Make Wi-Fi Visible #3 – Radio Frequency Refraction

As we all know, Wi-Fi is amazing. The only thing is… it’s invisible.

So let’s start by explaining what makes Wi-Fi invisible? Wi-Fi uses radio frequencies electromagnetic waves to transfer information. These waves have wavelengths that are not within the visible space.

Light is also an electromagnetic wave. However, its wavelength is within the visible spectrum (between 330 nm and 700 nm). This is what make the light visible to the human eye. In fact, any electromagntic radiation having a wavelength between 330 nm and 700 nm is called “light” or to be precise “visible light”.

This means that we can explain Wi-Fi concepts using light analogies. In this set of articles, that is what we are going to do using simple drawings.

Episode #3 – Radio Frequency Refraction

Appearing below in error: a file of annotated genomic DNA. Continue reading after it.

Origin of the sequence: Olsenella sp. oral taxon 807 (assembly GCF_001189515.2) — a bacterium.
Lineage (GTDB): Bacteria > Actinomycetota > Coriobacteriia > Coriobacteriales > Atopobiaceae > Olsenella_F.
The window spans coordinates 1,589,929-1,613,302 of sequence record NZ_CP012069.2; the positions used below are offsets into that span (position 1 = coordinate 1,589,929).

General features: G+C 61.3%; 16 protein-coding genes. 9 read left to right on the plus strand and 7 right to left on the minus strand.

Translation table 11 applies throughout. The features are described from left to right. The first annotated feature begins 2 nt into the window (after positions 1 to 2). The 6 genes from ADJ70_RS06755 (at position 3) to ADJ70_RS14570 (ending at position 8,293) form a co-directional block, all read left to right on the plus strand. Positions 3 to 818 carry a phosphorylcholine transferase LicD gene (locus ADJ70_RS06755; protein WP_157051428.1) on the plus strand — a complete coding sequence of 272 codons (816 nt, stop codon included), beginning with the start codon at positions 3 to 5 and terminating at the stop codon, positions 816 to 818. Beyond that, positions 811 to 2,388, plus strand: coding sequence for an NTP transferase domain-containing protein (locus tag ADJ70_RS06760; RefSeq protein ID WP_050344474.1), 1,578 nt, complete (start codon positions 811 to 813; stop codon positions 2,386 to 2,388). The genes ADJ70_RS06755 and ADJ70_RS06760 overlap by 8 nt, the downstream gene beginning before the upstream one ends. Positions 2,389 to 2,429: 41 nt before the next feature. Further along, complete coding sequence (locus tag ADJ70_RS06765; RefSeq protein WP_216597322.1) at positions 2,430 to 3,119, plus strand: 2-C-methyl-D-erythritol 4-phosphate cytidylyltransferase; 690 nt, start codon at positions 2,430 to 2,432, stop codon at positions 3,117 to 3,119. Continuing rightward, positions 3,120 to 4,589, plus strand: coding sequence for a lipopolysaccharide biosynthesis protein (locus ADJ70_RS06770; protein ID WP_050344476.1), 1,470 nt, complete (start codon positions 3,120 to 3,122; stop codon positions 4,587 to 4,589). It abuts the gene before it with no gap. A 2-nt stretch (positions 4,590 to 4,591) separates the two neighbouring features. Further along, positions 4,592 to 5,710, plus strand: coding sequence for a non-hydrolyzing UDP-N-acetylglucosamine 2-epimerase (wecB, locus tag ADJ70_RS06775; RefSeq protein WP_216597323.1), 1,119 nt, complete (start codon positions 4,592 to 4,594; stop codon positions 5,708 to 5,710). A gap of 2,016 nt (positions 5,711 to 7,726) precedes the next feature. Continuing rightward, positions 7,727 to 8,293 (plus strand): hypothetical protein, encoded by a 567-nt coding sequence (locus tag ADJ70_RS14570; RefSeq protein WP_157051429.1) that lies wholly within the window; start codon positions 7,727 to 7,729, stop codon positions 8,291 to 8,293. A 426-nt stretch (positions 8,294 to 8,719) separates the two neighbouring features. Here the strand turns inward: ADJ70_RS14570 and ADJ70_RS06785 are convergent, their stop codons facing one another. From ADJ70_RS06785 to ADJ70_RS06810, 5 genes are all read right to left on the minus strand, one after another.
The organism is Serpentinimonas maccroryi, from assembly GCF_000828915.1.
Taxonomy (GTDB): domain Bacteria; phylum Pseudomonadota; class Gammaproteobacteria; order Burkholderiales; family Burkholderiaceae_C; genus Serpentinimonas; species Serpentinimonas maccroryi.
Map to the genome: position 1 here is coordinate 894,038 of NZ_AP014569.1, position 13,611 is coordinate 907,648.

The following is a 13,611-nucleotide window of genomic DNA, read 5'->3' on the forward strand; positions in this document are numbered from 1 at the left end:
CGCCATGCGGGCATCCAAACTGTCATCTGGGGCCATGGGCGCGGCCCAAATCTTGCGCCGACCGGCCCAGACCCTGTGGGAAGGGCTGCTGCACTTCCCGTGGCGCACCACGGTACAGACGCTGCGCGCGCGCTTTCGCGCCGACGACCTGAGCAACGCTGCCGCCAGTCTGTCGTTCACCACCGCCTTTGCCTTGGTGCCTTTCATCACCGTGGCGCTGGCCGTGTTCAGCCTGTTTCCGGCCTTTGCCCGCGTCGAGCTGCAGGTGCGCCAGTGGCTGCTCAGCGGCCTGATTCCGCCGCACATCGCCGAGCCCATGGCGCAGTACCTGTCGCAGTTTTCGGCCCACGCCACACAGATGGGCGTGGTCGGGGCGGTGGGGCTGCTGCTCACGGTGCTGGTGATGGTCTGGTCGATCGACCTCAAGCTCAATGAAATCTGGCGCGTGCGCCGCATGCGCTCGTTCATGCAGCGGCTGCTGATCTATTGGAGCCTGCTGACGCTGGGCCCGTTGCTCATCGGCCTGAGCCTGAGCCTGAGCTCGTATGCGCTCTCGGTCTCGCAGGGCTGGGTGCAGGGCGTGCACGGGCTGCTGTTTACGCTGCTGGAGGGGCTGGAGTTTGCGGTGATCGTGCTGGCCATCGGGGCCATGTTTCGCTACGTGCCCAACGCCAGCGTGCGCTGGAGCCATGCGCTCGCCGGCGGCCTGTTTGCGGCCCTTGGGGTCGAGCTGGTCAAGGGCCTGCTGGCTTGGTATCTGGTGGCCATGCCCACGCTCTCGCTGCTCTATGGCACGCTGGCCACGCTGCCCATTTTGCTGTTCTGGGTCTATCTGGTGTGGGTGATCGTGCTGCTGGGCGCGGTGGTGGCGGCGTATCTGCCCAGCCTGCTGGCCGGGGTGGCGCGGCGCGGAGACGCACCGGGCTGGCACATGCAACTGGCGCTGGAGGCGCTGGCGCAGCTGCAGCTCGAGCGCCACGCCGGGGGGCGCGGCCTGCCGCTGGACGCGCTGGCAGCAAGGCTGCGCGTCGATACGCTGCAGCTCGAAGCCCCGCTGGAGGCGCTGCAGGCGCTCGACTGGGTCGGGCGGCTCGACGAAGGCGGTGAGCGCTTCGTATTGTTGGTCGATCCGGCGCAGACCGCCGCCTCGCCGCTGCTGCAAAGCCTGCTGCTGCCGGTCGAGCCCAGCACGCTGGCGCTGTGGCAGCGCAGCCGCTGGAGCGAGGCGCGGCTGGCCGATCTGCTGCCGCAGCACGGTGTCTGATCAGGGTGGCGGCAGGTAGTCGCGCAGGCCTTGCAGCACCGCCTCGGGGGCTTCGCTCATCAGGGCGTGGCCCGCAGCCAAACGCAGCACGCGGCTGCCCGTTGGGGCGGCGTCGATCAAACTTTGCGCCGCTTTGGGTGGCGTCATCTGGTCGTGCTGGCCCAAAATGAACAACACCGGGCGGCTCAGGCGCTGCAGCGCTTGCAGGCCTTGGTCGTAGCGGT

Radio frequency refraction occurs when a radio wave is moving to a medium having a different density. The direction of the radio wave changes as it moves to the new medium as illustrated below:

The concept of light being refracted is very familiar. It is easy to demonstrated if you light up an aquarium with a flashlight. You will see the light under water going in a different direction. Light refraction is illustrated below:

Drywalls, wood, metal or plastic might each, in their own way, refract radio frequency since the density of the materials are different. This can have a little impact on indoor Wi-Fi deployment.

However, refraction is most likely to occur in outdoor site-to-site Wi-Fi links since refraction is usually the result of atmospheric conditions changes. Changes in temperature, existence of water vapor or air pressure can cause refraction. And since the outdoor point-to-point link has to be perfectly aligned in order to work properly, a little bit of refraction can have a bad impact on the Wi-Fi connection.

Written by François Vergès

“Episode #1 – Radio Frequency Propagation” is still available!
“Episode #2 – Radio Frequency Reflection” is still available!
“Episode #4 – Radio Frequency Diffraction” coming next!

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